Aurel Scheibler is delighted to be showing a presentation of two iconic sculptures by Öyvind Fahlström Black House and White House from 1968.
The presentation is on view at the cabinet of the gallery from 1 to 14 November 2020.
Öyvind Fahlström is regarded as a pioneer of interactive multimedia art, and his oeuvre is seen as an integral part of his fight for social justice and his political activism. Fahlström employed a wide range of media, created new, “variable” picture forms, anticipating the present enthusiasm of the art world for interactive approaches by forty years. Combining Concrete Poetry, Concept Art, and Pop Art in a unique manner, Fahlström has become one of the most important artists for the younger generation.
Born as the son of Scandinavian parents in Brazil in 1928, Öyvind Fahlström became a great painter but above all a postwar poet who also regarded visual art as a linguistic activity. He grew up in Brazil, spent his youth in Stockholm, and, as a young man, lived in France, where he became acquainted with the contemporary culture of the country through Surrealism. He wrote poetry, art reviews, and his „Manifesto for Concrete Poetry” (1953).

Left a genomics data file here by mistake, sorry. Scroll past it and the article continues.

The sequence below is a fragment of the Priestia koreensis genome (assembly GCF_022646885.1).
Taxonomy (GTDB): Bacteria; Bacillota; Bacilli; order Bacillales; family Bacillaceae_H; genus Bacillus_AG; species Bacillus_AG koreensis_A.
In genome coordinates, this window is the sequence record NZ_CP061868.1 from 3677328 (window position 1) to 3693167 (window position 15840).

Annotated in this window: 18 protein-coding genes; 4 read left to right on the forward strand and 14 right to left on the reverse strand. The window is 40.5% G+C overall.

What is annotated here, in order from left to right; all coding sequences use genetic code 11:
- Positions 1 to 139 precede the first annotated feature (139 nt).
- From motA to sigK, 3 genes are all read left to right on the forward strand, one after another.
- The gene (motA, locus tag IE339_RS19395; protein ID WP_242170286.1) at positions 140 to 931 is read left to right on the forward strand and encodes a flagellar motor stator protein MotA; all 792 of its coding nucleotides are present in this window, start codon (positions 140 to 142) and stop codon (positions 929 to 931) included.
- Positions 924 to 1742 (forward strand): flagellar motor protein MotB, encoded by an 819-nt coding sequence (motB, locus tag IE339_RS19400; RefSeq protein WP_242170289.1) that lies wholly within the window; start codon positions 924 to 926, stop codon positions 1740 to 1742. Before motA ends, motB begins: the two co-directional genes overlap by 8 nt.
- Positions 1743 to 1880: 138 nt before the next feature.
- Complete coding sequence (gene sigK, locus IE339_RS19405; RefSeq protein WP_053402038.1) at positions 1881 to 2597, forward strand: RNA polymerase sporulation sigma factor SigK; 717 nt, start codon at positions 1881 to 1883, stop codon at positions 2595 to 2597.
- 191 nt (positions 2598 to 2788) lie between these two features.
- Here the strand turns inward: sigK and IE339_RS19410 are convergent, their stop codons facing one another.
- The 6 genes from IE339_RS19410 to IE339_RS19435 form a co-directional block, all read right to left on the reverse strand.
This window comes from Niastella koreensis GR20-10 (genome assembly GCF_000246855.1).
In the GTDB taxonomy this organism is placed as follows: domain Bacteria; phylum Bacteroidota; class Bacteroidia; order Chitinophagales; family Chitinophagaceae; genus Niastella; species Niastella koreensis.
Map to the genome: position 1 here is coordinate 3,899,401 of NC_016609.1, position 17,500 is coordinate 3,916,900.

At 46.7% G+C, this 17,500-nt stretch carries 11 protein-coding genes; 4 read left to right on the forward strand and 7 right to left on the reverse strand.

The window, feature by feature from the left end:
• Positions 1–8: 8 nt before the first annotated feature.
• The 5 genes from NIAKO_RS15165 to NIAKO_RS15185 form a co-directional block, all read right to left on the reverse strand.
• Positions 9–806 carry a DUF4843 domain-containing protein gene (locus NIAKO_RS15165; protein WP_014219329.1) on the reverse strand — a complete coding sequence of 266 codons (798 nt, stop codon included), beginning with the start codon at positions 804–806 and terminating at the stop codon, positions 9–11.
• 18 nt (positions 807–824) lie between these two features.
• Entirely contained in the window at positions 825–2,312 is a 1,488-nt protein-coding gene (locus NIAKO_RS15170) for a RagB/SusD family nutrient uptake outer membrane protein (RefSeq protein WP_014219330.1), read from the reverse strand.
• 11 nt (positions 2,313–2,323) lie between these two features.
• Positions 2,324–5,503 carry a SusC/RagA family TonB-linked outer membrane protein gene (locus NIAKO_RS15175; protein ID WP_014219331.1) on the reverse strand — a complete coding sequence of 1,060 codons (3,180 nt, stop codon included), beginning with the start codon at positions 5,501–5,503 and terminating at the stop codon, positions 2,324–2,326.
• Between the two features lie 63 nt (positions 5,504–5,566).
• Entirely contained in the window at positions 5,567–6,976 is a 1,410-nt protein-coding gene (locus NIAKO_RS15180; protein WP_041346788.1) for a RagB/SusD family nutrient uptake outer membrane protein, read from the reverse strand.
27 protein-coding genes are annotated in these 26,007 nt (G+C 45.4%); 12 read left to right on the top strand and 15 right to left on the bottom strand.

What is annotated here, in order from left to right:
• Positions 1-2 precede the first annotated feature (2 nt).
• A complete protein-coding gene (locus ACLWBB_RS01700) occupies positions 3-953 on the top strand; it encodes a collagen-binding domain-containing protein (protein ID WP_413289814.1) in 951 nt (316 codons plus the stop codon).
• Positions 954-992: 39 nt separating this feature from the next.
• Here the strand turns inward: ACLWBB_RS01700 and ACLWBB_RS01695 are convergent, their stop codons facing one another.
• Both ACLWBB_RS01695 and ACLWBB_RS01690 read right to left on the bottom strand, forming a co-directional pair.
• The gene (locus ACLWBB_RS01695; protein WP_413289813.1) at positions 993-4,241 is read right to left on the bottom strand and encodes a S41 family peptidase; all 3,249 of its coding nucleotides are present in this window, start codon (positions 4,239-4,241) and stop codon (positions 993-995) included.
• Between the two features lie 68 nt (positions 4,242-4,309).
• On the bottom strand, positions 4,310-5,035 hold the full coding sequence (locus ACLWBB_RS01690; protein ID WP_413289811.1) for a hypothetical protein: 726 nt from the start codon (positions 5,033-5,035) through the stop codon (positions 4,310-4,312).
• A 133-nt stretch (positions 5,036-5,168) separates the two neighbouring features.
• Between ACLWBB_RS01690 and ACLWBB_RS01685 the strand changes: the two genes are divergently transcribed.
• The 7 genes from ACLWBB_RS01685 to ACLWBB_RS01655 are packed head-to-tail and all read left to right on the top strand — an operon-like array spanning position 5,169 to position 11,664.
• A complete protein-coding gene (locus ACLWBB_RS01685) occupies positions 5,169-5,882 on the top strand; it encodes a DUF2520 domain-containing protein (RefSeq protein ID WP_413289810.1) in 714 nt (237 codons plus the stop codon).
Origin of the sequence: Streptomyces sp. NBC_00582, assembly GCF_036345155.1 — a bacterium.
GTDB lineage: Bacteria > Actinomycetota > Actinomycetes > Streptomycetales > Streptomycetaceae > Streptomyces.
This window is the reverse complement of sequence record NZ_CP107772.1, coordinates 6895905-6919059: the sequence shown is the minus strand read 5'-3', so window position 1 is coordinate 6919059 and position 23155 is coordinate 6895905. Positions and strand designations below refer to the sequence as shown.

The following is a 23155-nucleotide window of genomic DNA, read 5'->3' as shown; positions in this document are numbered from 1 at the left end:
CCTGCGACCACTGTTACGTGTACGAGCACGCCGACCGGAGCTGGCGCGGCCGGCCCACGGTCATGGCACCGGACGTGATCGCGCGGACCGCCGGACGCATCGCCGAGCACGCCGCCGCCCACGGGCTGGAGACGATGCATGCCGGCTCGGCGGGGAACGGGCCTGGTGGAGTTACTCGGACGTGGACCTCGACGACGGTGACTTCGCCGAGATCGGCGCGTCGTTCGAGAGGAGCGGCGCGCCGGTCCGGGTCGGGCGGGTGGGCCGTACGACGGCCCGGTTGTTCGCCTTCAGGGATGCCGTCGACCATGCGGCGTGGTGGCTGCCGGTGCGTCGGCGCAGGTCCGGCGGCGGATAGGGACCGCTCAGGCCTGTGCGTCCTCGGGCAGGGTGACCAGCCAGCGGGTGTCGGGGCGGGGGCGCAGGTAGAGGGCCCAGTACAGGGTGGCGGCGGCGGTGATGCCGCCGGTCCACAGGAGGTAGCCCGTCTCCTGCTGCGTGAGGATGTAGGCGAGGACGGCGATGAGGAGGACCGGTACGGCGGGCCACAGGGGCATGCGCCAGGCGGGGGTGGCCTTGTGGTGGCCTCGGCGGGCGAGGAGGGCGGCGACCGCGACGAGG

In 1961, Fahlström moved to the USA. In New York, where he worked in Robert Rauschenberg’s former studio, situated in the same building that Jasper Johns lived in, he began to use comics as models for his pictures. From 1962 on, he introduced mobile parts, which were magnetic or were fixed by means of hinges into his painting and thus gave his pictures an additive, changeable character. Fahlström played with the simultaneousness of different styles and techniques and increasingly relied on other media such as the radio, film, and theatre. In the seventies, he did cartographic sceneries that were more and more covered with handwritten annotations. Revealing names and events that played a key role in the sixties’ and seventies’ international politics, these works represent a comment on the balance of power of that time.